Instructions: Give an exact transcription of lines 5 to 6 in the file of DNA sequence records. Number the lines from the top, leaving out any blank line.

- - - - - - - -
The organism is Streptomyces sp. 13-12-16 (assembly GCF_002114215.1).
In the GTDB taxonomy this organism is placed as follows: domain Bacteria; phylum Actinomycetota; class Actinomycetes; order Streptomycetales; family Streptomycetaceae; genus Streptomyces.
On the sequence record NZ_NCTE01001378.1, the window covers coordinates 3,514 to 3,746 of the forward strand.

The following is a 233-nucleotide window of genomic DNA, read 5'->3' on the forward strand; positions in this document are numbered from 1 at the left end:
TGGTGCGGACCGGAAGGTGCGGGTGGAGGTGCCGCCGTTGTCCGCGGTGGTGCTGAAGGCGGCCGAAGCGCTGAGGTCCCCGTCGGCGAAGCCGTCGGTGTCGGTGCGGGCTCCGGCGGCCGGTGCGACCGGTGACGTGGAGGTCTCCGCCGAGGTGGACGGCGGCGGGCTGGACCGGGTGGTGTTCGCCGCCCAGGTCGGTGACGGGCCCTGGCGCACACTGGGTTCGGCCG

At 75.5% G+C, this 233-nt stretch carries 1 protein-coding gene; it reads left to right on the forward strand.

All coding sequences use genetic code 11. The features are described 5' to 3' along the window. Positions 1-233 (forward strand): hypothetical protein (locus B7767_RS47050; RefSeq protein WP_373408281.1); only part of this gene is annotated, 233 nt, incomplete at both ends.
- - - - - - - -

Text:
TGGTGCGGACCGGAAGGTGCGGGTGGAGGTGCCGCCGTTGTCCGCGGTGGTGCTGAAGGCGGCCGAAGCGCTGAGGTCCCCGTCGGCGAAGCCGTCGGTGTCGGTGCGGGCTCCGGCGGCCGGTGCGACCGGTGACGTGGAGGTCTCCGCCGAGGTGGACGGCGGCGGGCTGGACCGGGTGGTGTTCGCCGCCCAGGTCGGTGACGGGCCCTGGCGCACACTGGGTTCGGCCG

At 75.5% G+C, this 233-nt stretch carries 1 protein-coding gene; it reads left to right on the forward strand.